This web site is about pirate costuming.
Most costume events have little or no dress code, so you can wear most anything you want. However, costume events are a lot more fun when most of the attendees are in good costumes. If the character being portrayed is a real historical figure, then “good” means “authentic.” In these pages I will give you my suggestions about how to look authentic. You do not have to follow my suggestions, but I strongly recommend that you do, in order to look a cut above the rest of the crowd.
A long time ago I was invited to a costume party. I had been to costume parties before but had never dressed up in a costume for such a party, so I decided that the time had come for me to do a little extra work in order to make the event more fun for the other attendees. After deciding to dress as a pirate, I went to a few stores, bought some pirate items, brought them home, put them on and stood in front of the mirror to scrutinize my appearance. The outfit looked absolutely terrible! I did not look anything at all like a pirate – I just looked pathetic!
Many years have passed since then. I have created several other costumes for various costuming events, some of which have won awards. Now that I know more about costuming in general, how to do research into the look of particular characters, and how to do research into how to obtain the clothing and accessories commercially, I recently attacked the pirate problem again, this time with satisfactory results. I believe that I now know why I had so much difficulty assembling a convincing pirate outfit the first time and why nowadays I see so many bad approaches to pirate costumes at various pirate costuming events. I decided to consolidate here in this web site what I learned about pirate costuming in order to save you a lot of grief.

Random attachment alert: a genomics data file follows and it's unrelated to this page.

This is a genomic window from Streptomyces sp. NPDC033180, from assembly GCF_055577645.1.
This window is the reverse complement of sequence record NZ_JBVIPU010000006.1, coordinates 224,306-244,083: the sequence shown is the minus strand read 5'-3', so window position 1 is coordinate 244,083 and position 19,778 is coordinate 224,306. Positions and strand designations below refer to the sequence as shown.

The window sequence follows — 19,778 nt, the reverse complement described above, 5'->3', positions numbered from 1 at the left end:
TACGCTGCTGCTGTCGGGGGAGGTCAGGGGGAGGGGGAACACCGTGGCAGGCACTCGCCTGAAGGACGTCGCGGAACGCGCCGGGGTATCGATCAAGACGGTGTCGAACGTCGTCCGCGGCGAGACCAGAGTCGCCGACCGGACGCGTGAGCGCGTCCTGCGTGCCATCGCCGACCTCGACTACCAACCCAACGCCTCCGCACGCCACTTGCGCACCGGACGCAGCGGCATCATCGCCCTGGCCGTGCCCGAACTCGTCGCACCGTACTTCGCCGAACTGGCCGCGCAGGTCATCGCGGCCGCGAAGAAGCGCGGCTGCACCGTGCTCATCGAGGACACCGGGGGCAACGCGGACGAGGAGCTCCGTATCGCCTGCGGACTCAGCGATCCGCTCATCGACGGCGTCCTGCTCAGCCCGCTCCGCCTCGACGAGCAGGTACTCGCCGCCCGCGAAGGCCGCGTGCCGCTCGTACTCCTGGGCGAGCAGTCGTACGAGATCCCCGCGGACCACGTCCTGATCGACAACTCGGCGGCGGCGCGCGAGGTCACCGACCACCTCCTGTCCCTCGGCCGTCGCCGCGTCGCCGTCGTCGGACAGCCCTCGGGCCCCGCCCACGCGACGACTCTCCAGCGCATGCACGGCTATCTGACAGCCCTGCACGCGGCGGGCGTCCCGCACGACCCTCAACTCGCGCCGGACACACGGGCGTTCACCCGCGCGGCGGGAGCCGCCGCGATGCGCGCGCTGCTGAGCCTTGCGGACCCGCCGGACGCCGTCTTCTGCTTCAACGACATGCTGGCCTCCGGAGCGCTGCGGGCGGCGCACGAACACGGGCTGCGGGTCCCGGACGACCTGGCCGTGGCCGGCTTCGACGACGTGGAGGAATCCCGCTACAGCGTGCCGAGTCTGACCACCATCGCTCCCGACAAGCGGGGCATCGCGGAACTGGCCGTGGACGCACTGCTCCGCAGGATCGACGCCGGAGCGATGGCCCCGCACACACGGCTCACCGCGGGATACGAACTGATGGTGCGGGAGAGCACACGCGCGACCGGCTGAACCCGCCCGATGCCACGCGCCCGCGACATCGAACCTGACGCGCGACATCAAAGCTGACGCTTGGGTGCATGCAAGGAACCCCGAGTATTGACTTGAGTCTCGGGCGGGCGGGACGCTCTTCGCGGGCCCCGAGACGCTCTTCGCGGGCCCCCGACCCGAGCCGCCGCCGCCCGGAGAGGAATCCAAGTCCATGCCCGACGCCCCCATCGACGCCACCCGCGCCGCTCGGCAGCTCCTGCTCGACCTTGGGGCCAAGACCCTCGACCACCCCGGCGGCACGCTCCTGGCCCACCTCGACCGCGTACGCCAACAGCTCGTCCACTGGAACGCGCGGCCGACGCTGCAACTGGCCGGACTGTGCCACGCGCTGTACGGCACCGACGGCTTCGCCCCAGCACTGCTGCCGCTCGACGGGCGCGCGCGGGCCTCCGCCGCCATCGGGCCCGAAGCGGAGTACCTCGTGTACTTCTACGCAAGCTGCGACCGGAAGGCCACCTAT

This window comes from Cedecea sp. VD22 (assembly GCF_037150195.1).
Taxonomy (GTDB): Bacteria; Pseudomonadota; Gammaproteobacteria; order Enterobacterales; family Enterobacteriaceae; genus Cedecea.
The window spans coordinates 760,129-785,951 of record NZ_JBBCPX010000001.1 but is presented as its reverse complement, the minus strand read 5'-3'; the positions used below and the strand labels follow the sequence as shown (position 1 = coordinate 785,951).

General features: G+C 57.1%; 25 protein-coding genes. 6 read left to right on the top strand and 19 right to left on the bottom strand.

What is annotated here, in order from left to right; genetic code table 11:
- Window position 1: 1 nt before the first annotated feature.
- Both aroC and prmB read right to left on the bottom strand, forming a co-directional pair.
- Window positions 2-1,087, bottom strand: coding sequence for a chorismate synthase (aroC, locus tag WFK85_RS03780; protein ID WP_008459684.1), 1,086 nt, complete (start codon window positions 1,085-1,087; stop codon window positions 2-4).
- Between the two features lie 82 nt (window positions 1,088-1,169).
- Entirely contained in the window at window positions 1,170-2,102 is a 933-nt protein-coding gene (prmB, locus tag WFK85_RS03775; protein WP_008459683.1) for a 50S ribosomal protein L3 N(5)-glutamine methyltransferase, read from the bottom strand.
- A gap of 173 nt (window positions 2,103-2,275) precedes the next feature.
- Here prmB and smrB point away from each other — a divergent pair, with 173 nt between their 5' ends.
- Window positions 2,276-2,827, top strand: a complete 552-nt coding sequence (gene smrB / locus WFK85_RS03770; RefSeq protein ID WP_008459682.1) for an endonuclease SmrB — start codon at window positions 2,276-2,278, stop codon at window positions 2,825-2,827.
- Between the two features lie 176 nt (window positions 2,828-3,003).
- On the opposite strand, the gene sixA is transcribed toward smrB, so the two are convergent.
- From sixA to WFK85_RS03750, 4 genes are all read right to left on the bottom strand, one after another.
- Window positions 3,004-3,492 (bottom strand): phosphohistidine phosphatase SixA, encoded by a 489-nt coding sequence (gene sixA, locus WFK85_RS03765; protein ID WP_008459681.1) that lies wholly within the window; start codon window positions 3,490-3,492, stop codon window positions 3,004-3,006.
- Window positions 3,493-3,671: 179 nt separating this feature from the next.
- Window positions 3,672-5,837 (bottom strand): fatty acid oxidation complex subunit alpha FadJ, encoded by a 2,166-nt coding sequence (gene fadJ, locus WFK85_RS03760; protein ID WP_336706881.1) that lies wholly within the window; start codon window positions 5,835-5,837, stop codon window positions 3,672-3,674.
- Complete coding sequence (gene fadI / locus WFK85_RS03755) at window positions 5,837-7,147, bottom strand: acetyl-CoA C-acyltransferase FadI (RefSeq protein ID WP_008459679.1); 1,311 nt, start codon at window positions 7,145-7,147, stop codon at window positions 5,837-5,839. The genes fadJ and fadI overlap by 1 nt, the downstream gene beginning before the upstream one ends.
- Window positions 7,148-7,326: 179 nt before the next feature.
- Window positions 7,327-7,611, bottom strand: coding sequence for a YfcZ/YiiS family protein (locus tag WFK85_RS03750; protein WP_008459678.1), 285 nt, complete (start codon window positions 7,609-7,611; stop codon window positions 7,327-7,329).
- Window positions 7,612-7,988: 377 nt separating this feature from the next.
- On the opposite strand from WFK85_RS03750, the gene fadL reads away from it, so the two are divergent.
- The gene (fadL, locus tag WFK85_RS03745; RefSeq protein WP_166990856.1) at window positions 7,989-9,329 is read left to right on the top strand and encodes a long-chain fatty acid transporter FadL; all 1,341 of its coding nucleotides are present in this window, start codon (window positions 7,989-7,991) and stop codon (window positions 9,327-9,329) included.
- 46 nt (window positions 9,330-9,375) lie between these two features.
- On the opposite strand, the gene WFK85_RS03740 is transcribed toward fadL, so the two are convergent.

I know of three main approaches to creating a costume: 1. If you have a sewing machine, and possibly some other tools, e.g. for leather crafting; know how to use them; are good at using them; have the necessary time and patience; and enjoy sewing, tooling and creating; then you can use the method of making the costume yourself. 2. If you know of someone who has the tools, knowledge and experience, you can have the entire costume custom-made, but this can be considerably more expensive. 3. Finally you can assembly the outfit by purchasing individual commercial off-the-shelf items. I took the third approach, which is what this web site is mostly about. In actuality, taking a hybrid approach, i.e. a little of all three, may work best for some.
First, a warning about what to expect from an internet search engine (or similarly browsing various stores and shops in shopping malls): lots of sites that sell stuff that is either irrelevant or rubbish. To paraphrase what a friend of mine once said about information on the world wide web, “There is a lot of crap out there!” In fact, there is so much unwanted fluff on the web that what you are looking for will likely be “lost in the noise.” For example if you do a search for “pirate shirt,” you will get thousands upon thousands of hits from t-shirt shops, most of whose t-shirts have nothing to do with pirates, and a few of whose t-shirts have a Jolly Roger or a pirate phrase on them. Fortunately I have already waded through most of the muck and I can point you in the right direction. As well as listing what sort of items to wear and what not to wear, I will also direct you to some recommended web sites for: information, clothing, clothing accessories, weapons, jewelry, and to a lesser extent: patterns, tools and custom work.
Characteristic pirate features and clichés
There are several common characteristics of pirates, real or fictitious. Some “features” should be followed either because they are realistic or simply because they look sharp. Some “clichés” should be avoided for the exact opposite reasons. And then there are some clichés which fall into the middleground: they are neither authentic nor bad looking; they are simply “questionable.”
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